They met with some problems they hadn’t anticipated.

Mix up = confuse

Example: I always mix those two sisters up because they look so like each other.

Mouth off = speak angrtly about something

Example: I always get angry and start mouthing offwhen the news is on TV.

Move on = change the subject or your job

Example: She moved on to another company where the salary was considerably better.

Move on = make people nwve from a place

Example: The police moved the crowd on because they were holding up the traffic.

Mullover =think about an issue or problem

Example: She said that she’d had to mull it over before deciding what was

N

Nag at = repeatedly criticise someone verbally

Example: My boss is always nagging at me about my arriving a few minutes late for work.

Note down = write something short like a phone number for future reference.

Example: She noted down my fax number so that she could send me the documents when she got to the office.

O

Open up = start to talk freely about something

Example: She hates to open up and discuss her feelings.

Optfor = choose

Example: I opted for an endowment mortgage and lost a lot of money.

Opt out = choose not to be part of something

Example: The UK opted out of a lot of EU legislation on working hours and conditions.

Owe to = be the reason for something

Example: She owes her success to hard work and determination.

Own up = confess

Example: Nobody owned up to breaking the window.

P

Pan out = the way a situation develops

Example: I don’t know how things willpan out now the company’s been taken over.

Pass away = die

Example: Sadly, Georgia’s uncle passed away yesterday after a short illness.

Pass on = give a message to someone

Example: I’ll pass the message on when she gets here.

Pass out = faint, lose consciousness

Example: He got so drunk that he passed out.

Pay back = repay money borrowed

Example: I paid baclz the twenty pounds I’d borrowed.

Pay back = take revenge on

Example: I’m going to pay him back for that insult.

Pay for = purchase

Example: I paid twenty pounds for the book.

Pay into = deposit money

Example: I paid the cash into my account.

Payoff = completely repay a debt

Example: The mortgage will be paid off in twenty-five years.

Payoff = produce a profitable or successful result

Example: Their patience paid off when he finally showed up and signed the contract.

Perk up = feel better or happier

Example: She was ill in bed with flu, but she perked up a bit when some friends dropped by.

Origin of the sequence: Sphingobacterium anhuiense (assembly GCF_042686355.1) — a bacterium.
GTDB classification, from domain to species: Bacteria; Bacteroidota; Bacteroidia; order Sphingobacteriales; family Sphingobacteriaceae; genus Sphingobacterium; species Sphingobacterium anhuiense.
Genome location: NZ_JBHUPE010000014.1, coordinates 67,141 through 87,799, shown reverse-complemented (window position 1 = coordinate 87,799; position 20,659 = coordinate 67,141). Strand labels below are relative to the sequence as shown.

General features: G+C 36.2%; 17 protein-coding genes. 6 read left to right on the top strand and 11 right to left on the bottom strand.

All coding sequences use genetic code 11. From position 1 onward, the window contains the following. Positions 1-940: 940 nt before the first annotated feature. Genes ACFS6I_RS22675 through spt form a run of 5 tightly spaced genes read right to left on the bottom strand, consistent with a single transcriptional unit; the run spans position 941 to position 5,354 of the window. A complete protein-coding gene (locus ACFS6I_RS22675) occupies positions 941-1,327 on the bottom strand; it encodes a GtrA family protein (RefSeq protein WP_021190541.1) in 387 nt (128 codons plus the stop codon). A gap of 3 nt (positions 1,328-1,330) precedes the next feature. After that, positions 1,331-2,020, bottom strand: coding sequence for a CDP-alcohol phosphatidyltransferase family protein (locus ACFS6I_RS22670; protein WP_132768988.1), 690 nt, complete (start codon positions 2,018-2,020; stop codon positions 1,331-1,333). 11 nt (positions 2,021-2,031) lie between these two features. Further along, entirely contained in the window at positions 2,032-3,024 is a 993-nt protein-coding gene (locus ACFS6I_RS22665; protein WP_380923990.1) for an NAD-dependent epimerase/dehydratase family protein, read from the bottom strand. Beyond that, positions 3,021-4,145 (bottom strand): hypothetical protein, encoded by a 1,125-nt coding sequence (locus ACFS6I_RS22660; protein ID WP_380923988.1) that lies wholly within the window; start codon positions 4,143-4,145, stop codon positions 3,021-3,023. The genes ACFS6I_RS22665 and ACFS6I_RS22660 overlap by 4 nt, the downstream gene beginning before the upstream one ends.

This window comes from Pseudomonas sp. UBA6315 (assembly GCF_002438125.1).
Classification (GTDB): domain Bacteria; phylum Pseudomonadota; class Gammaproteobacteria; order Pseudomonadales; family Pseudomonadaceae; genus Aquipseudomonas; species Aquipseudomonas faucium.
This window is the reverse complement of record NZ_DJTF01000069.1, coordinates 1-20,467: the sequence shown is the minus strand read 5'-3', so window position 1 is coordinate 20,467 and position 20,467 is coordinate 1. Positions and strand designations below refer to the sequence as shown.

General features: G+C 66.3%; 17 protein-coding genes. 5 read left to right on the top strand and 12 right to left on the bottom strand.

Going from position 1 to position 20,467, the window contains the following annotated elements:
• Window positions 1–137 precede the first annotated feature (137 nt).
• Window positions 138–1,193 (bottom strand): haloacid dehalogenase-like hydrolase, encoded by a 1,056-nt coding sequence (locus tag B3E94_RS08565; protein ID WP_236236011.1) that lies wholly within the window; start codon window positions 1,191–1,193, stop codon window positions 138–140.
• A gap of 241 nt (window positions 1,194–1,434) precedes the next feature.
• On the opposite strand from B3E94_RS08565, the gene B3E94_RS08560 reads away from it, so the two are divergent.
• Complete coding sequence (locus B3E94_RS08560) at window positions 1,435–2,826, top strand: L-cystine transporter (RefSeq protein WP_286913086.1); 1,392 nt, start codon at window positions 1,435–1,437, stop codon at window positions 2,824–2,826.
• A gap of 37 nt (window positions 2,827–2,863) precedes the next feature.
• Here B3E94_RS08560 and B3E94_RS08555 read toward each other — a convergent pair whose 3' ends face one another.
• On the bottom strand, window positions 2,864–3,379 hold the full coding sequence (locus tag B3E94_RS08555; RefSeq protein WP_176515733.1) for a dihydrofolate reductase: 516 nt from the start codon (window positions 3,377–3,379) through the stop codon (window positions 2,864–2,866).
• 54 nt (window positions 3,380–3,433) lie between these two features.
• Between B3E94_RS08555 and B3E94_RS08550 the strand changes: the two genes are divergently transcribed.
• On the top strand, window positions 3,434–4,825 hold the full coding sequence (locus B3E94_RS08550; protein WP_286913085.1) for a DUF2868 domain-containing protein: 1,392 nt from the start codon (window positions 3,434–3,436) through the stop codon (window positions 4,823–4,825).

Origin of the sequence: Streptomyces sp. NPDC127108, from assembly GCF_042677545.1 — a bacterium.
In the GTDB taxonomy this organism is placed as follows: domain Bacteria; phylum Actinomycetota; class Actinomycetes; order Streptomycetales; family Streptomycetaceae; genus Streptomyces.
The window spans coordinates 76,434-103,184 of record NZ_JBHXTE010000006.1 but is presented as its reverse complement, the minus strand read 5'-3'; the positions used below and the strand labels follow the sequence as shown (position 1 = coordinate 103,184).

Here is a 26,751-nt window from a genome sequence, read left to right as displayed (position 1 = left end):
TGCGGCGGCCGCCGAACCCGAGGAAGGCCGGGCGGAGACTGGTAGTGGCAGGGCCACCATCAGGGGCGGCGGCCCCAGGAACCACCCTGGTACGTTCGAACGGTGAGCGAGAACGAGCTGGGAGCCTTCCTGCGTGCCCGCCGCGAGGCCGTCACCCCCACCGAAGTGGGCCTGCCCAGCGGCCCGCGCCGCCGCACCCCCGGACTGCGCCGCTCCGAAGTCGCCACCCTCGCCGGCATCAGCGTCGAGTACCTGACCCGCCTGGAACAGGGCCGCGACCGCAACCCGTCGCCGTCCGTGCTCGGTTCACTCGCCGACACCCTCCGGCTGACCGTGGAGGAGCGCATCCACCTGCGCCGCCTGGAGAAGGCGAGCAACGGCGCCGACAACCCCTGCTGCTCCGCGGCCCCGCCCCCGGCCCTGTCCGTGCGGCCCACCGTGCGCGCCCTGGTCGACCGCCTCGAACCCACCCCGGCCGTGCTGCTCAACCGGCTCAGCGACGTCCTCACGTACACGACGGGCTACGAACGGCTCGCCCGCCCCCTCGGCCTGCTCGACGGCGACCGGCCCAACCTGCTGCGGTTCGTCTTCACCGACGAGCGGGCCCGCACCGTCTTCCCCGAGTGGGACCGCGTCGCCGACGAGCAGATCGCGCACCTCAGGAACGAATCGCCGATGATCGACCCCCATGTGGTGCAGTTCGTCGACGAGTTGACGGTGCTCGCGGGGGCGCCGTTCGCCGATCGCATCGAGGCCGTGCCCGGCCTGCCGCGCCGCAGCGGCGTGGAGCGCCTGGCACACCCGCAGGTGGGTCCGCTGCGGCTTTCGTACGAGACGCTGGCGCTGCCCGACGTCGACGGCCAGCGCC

Pick at = eat unwillingly

Example: I wasn’t very hungry so I just picked at my food.

Pick out = choose or select

Example: She picked out the ones she wanted to take and left the rest.

Example: The victim couldn’t pick out her attacker from the photos the police showed her.

Pick up =improve

Example: Sales picked up a bit during the Christmas period.

Pick up = learn quickly

Example: She picked up Spanish in six months.

Pile up = accumulate

Example: Work just keeps on piling up and I really can’t manage to get it all done.

Pipe down =be quiet (often as an imperative)

Example: The lecturer asked the students to pipe down and pay attention.

Play down = try to tnake something seem less important

Example: The Government has tried to play down the importance of the minister’s resignation.

Plug in =connect tnachines to the electricity supply

Example: He plugged the TV in and turned it on full blast.

Plumpfor = choose

Example: I plumped for the steak frites.

Point out = make someone aware ofsomething

Example: He pointed out that I only had two weeks to get the whole thing finished.

Polish off= finish

Example: She polishes off half a bottle of neat spirits every night.

Pop out =go outfor a short time

Example: I’m just popping out to the shops. Do you need anything while I’m out?

Pop up = appear, like windows and boxes opening on a computer screen.

Example: The dialogue box popped up when I pressed Enter.

Pour down = rain hard

Example: It poured down all day so we had to remain indoors.

Prattle on = talk too much

Example: Geoff just prattled on rather than give a straight answer.

Price up = charge more for something

Example: In rural areas where they have a monopoly, some garages price up fuel because there’s nowhere else to buy it.

Print out = make a hard copy ofa computer document